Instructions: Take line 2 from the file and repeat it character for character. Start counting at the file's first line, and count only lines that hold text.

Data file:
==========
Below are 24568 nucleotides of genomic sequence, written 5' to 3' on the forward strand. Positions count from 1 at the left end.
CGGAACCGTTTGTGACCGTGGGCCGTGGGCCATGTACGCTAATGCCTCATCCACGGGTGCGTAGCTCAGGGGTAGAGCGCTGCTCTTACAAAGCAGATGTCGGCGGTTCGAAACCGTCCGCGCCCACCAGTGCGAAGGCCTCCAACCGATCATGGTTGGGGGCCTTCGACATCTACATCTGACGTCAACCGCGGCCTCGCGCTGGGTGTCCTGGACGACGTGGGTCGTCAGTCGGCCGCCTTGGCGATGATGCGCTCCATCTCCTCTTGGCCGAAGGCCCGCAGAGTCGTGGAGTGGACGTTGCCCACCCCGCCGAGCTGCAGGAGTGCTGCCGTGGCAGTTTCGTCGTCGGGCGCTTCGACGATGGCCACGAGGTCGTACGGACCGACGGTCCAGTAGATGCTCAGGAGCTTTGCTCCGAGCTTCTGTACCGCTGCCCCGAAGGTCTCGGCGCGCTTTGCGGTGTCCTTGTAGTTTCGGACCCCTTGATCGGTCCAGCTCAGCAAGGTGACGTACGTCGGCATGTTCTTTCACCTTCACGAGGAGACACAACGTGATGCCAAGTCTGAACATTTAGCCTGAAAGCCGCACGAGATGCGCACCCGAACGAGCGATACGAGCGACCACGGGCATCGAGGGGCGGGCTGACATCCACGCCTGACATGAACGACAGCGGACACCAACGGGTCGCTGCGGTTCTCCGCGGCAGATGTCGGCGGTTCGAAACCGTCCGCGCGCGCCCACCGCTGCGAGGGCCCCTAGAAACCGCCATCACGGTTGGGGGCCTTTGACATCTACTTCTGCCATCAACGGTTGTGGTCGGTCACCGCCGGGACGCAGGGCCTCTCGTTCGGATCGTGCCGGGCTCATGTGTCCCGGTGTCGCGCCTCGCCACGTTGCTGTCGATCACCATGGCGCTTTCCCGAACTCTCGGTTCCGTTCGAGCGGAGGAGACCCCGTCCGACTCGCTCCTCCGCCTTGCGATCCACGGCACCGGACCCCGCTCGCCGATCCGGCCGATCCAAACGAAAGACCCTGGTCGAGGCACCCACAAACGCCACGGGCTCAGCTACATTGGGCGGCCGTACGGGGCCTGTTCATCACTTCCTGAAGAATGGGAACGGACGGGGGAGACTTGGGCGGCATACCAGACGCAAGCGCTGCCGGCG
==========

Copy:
CGGAACCGTTTGTGACCGTGGGCCGTGGGCCATGTACGCTAATGCCTCATCCACGGGTGCGTAGCTCAGGGGTAGAGCGCTGCTCTTACAAAGCAGATGTCGGCGGTTCGAAACCGTCCGCGCCCACCAGTGCGAAGGCCTCCAACCGATCATGGTTGGGGGCCTTCGACATCTACATCTGACGTCAACCGCGGCCTCGCGCTGGGTGTCCTGGACGACGTGGGTCGTCAGTCGGCCGCCTTGGCGATGATGCGCTCCATCTCCTCTTGGCCGAAGGCCCGCAGAGTCGTGGAGTGGACGTTGCCCACCCCGCCGAGCTGCAGGAGTGCTGCCGTGGCAGTTTCGTCGTCGGGCGCTTCGACGATGGCCACGAGGTCGTACGGACCGACGGTCCAGTAGATGCTCAGGAGCTTTGCTCCGAGCTTCTGTACCGCTGCCCCGAAGGTCTCGGCGCGCTTTGCGGTGTCCTTGTAGTTTCGGACCCCTTGATCGGTCCAGCTCAGCAAGGTGACGTACGTCGGCATGTTCTTTCACCTTCACGAGGAGACACAACGTGATGCCAAGTCTGAACATTTAGCCTGAAAGCCGCACGAGATGCGCACCCGAACGAGCGATACGAGCGACCACGGGCATCGAGGGGCGGGCTGACATCCACGCCTGACATGAACGACAGCGGACACCAACGGGTCGCTGCGGTTCTCCGCGGCAGATGTCGGCGGTTCGAAACCGTCCGCGCGCGCCCACCGCTGCGAGGGCCCCTAGAAACCGCCATCACGGTTGGGGGCCTTTGACATCTACTTCTGCCATCAACGGTTGTGGTCGGTCACCGCCGGGACGCAGGGCCTCTCGTTCGGATCGTGCCGGGCTCATGTGTCCCGGTGTCGCGCCTCGCCACGTTGCTGTCGATCACCATGGCGCTTTCCCGAACTCTCGGTTCCGTTCGAGCGGAGGAGACCCCGTCCGACTCGCTCCTCCGCCTTGCGATCCACGGCACCGGACCCCGCTCGCCGATCCGGCCGATCCAAACGAAAGACCCTGGTCGAGGCACCCACAAACGCCACGGGCTCAGCTACATTGGGCGGCCGTACGGGGCCTGTTCATCACTTCCTGAAGAATGGGAACGGACGGGGGAGACTTGGGCGGCATACCAGACGCAAGCGCTGCCGGCG